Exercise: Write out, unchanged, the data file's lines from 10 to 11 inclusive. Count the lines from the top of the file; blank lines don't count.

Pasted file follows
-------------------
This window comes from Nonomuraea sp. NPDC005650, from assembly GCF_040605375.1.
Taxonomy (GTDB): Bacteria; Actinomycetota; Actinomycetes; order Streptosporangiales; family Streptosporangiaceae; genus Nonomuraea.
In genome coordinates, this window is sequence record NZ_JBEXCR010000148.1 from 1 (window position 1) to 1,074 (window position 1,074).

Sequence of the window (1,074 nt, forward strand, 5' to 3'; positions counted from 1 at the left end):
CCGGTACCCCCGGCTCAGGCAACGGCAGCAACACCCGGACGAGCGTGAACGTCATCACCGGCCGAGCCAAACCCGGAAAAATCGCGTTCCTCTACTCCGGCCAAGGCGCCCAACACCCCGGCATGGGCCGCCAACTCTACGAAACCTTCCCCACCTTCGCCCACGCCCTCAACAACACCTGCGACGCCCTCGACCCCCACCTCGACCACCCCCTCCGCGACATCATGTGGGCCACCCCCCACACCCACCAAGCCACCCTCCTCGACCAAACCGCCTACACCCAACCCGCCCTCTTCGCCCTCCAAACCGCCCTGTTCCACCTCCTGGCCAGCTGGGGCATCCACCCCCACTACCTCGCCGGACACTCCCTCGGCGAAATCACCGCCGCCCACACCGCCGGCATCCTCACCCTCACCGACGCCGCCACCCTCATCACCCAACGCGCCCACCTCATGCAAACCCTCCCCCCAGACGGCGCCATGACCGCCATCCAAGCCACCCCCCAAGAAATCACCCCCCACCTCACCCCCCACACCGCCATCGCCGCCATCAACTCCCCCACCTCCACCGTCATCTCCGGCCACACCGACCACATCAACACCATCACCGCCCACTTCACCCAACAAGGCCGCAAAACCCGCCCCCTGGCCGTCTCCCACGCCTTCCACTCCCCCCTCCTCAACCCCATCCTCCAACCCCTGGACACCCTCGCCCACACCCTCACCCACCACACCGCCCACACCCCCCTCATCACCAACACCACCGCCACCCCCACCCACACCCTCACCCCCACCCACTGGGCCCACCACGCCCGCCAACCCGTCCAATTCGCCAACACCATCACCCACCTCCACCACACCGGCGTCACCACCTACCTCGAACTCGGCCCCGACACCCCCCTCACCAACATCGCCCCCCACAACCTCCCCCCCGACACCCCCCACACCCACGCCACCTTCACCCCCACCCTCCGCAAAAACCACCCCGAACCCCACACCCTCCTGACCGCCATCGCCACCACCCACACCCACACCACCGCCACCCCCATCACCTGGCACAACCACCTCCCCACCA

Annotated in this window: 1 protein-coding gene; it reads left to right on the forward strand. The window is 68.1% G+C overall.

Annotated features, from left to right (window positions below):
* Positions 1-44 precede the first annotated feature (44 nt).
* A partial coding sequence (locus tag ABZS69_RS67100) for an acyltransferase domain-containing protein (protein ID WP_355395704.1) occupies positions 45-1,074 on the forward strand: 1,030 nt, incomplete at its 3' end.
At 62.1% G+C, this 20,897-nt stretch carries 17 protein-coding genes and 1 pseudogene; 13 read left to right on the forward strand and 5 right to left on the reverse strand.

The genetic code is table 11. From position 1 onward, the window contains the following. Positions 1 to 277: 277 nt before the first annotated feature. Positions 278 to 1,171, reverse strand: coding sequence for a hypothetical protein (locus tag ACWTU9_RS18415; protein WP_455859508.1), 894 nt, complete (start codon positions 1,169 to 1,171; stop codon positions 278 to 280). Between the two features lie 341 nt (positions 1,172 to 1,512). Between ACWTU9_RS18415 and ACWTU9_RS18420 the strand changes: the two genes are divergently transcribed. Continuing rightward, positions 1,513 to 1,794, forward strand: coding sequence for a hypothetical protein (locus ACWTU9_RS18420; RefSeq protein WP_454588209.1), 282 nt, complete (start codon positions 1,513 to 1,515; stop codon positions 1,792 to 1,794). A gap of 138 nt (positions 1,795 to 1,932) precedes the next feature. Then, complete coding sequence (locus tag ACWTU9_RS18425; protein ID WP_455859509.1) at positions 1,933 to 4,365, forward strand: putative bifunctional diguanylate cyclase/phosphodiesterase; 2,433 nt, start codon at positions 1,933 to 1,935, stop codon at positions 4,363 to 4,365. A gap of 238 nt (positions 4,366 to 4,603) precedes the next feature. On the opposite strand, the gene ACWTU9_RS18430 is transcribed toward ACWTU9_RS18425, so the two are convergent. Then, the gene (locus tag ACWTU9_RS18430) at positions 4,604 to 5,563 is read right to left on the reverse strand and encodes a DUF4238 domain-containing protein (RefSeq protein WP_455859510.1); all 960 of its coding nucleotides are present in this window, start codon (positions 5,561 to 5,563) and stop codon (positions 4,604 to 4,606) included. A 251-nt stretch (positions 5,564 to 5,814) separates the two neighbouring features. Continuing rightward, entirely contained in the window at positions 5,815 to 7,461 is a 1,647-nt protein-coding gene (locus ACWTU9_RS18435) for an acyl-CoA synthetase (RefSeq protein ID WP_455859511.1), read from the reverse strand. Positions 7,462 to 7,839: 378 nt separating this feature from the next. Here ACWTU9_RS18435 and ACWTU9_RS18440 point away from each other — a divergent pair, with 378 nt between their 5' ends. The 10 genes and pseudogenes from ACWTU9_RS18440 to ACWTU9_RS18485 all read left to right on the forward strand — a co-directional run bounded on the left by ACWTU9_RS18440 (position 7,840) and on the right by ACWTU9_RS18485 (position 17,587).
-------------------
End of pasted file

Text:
At 62.1% G+C, this 20,897-nt stretch carries 17 protein-coding genes and 1 pseudogene; 13 read left to right on the forward strand and 5 right to left on the reverse strand.

The genetic code is table 11. From position 1 onward, the window contains the following. Positions 1 to 277: 277 nt before the first annotated feature. Positions 278 to 1,171, reverse strand: coding sequence for a hypothetical protein (locus tag ACWTU9_RS18415; protein WP_455859508.1), 894 nt, complete (start codon positions 1,169 to 1,171; stop codon positions 278 to 280). Between the two features lie 341 nt (positions 1,172 to 1,512). Between ACWTU9_RS18415 and ACWTU9_RS18420 the strand changes: the two genes are divergently transcribed. Continuing rightward, positions 1,513 to 1,794, forward strand: coding sequence for a hypothetical protein (locus ACWTU9_RS18420; RefSeq protein WP_454588209.1), 282 nt, complete (start codon positions 1,513 to 1,515; stop codon positions 1,792 to 1,794). A gap of 138 nt (positions 1,795 to 1,932) precedes the next feature. Then, complete coding sequence (locus tag ACWTU9_RS18425; protein ID WP_455859509.1) at positions 1,933 to 4,365, forward strand: putative bifunctional diguanylate cyclase/phosphodiesterase; 2,433 nt, start codon at positions 1,933 to 1,935, stop codon at positions 4,363 to 4,365. A gap of 238 nt (positions 4,366 to 4,603) precedes the next feature. On the opposite strand, the gene ACWTU9_RS18430 is transcribed toward ACWTU9_RS18425, so the two are convergent. Then, the gene (locus tag ACWTU9_RS18430) at positions 4,604 to 5,563 is read right to left on the reverse strand and encodes a DUF4238 domain-containing protein (RefSeq protein WP_455859510.1); all 960 of its coding nucleotides are present in this window, start codon (positions 5,561 to 5,563) and stop codon (positions 4,604 to 4,606) included. A 251-nt stretch (positions 5,564 to 5,814) separates the two neighbouring features. Continuing rightward, entirely contained in the window at positions 5,815 to 7,461 is a 1,647-nt protein-coding gene (locus ACWTU9_RS18435) for an acyl-CoA synthetase (RefSeq protein ID WP_455859511.1), read from the reverse strand. Positions 7,462 to 7,839: 378 nt separating this feature from the next. Here ACWTU9_RS18435 and ACWTU9_RS18440 point away from each other — a divergent pair, with 378 nt between their 5' ends. The 10 genes and pseudogenes from ACWTU9_RS18440 to ACWTU9_RS18485 all read left to right on the forward strand — a co-directional run bounded on the left by ACWTU9_RS18440 (position 7,840) and on the right by ACWTU9_RS18485 (position 17,587).